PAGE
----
The first two pages of the issue present the most compromising of juxtapositions. Catwoman, mind you, is a CCA approved property. Therefore, it must be appropriate for readers of all ages. Indeed, this is what is revealed on the left hand page. An 11 year old boy named Michael O’Heir (great comic book name) poses reading his favorite comic, “The Death of Superman,” as winner of the French Toast model sweepstakes. His bio includes his dreams and fantasies in the snapshot of idyllic youth. He wants to become “a commander at NASA,” with a wish to “meet an alien from another galaxy.” Essentially he wants to be Hal Jordan, and why not? How kick-ass would it be to be Hal Jordan? Nevertheless, this is the readership representation of comics, 9-12 year olds. These children lost in fantasy cling to comics to give clarity to their present world, one burgeoning with opportunity at the fall of the Soviet regime—so much so that it has begun to hemorrhage with war and dystopic sectarian conflicts. Michael’s “Greatest Villain” reads, “Mr. Schmidt, my math teacher.” Math! The avatar of cohesion and brute physicality! Keep in mind that the comic hasn’t even started yet.

Directly opposite of this reader spotlight is the opening spread of the issue: three buxom women, wet, snarling, their DDD cup breasts so large that they have literally torn the fabric that holds them so precariously in position, are charging forward with blazing sub-machine guns pointed at unknown enemies. Isn’t this supposed to be a kid’s comic? The meta-commentary here is so great. Catwoman’s cautionary words return: “Movie people are always saying that their industry is almost a hundred years old. So why is it still in puberty?” Indeed! And it appears to be the case with the comic book industry as well. At this point in comic book publication, the industry has nearly turned 60, so it is a wonder that, in a line inspired by a Catwoman presumably watching the scene unfold in real time on a studio lot, the industry still struggles to represent women fairly. Could this be a satire of Image comics? A subtle prod at all the women with breasts so large that they need superhuman back muscles to heave them around? Perhaps. These film characters are later revealed to be the “Fem Berets,” militant women who have been abused and are now taking the law into their own hands… as they should! What is interesting, however, is how old these conceptions of feminism actually are. They derive from the sexual revolution of the ’60s when, in light of extreme egalitarian movements, women were essentially equated to be equal in every way to men bio-physically, excluding anatomy obviously. Women were encouraged to become men, to take on their attitudes towards sex, business, and social behaviors. It wasn’t of course until the ’80s that sociologists and psychologists alike discovered how wrong they were when formidable research offered that women do have unique psychological characteristics exclusive to themselves. By going against the grain, the early feminists had actually been alienating their unique, empowering gender aspects. So it is funny, then, that we see a comic, nearly 40 years removed from the  sexual revolution unearthing these stereotypes. I think it’s just to give our friend Michael here an erection. (Just saying!)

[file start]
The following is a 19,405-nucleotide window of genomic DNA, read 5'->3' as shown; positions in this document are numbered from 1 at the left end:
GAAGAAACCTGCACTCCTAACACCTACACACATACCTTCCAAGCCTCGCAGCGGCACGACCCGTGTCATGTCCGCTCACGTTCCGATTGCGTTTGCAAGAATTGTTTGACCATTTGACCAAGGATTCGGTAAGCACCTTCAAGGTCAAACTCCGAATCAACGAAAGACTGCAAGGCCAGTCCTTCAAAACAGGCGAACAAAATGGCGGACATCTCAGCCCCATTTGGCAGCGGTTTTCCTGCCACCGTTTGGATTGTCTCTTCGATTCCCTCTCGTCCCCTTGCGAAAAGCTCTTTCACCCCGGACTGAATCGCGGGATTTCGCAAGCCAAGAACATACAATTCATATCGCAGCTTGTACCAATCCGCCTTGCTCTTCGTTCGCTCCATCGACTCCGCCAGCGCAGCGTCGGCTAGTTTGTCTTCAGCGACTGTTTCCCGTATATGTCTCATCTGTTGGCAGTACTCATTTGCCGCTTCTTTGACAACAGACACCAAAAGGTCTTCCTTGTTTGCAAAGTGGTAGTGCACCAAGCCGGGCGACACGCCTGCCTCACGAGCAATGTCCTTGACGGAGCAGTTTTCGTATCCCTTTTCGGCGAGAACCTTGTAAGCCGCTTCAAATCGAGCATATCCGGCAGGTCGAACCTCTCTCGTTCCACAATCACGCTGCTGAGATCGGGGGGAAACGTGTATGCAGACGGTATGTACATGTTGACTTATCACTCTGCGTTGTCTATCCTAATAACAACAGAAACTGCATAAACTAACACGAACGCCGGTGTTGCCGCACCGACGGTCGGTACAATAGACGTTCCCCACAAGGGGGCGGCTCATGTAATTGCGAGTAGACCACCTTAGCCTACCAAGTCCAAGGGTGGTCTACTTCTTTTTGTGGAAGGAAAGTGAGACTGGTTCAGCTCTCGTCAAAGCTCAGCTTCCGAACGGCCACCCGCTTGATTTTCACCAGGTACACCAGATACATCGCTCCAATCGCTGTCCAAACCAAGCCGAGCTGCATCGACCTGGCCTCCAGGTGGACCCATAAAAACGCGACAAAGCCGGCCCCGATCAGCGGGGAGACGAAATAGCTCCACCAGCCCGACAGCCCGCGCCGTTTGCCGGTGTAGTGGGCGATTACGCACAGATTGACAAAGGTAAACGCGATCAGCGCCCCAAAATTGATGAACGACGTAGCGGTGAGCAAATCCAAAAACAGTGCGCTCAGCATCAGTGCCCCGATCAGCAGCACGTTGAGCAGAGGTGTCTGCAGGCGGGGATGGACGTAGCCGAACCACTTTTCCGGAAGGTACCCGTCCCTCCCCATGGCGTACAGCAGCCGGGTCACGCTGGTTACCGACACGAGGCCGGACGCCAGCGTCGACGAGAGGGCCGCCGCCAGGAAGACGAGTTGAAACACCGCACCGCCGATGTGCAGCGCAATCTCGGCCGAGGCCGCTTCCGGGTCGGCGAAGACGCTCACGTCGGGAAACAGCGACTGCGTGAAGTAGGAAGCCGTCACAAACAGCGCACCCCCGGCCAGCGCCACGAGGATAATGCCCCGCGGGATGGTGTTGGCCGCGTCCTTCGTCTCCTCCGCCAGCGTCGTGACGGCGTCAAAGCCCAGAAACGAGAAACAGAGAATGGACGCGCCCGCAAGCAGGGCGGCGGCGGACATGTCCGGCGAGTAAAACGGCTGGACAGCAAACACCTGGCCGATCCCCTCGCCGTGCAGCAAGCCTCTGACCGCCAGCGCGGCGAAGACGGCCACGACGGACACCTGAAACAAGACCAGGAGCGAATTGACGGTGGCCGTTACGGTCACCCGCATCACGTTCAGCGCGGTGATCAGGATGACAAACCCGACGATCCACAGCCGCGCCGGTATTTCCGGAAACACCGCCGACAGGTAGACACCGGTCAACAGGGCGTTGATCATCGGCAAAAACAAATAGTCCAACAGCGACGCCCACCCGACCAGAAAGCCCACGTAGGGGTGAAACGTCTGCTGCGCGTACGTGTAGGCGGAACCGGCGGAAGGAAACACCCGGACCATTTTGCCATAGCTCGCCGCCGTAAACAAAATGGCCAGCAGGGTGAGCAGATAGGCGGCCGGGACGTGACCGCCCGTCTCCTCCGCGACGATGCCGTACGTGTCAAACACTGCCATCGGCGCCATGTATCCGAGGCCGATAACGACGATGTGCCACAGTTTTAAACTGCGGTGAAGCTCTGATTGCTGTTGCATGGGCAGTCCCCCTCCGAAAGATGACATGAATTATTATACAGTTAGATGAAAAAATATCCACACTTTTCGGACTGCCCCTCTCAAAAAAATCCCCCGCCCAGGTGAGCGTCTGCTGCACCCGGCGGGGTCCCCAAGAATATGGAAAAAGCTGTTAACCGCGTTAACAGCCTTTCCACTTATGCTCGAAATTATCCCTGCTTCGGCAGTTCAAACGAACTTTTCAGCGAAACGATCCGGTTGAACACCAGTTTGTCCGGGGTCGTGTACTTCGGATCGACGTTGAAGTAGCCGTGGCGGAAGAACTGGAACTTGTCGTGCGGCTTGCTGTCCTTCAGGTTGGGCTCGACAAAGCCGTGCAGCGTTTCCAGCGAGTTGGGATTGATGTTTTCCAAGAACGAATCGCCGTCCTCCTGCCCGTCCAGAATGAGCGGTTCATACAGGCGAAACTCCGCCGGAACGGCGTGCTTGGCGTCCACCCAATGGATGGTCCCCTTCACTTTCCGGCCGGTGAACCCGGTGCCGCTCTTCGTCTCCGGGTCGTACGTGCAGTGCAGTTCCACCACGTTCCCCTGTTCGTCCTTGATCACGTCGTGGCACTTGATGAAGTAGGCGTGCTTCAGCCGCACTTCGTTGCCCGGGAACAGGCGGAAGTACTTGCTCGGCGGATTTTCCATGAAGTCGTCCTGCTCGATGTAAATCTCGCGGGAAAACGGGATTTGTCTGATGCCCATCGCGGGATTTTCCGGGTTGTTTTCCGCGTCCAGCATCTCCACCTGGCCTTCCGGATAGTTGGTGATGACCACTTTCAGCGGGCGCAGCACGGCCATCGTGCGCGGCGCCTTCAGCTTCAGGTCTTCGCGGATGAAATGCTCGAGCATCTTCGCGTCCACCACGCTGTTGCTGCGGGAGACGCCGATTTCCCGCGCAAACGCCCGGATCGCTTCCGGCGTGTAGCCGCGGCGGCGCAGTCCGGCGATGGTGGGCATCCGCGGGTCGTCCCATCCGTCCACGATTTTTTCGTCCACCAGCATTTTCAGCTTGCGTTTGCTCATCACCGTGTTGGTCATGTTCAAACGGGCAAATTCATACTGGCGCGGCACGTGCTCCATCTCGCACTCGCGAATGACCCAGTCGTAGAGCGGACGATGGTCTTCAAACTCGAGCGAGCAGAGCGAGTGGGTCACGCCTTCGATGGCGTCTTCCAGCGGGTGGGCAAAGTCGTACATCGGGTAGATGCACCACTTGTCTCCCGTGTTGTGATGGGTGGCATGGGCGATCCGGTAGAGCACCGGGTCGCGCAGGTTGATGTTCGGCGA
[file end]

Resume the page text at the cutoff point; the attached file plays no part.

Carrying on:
But are these not faceless women, one of many, completely indistinguishable from the rest? What about Catwoman? What is her role in this pericope?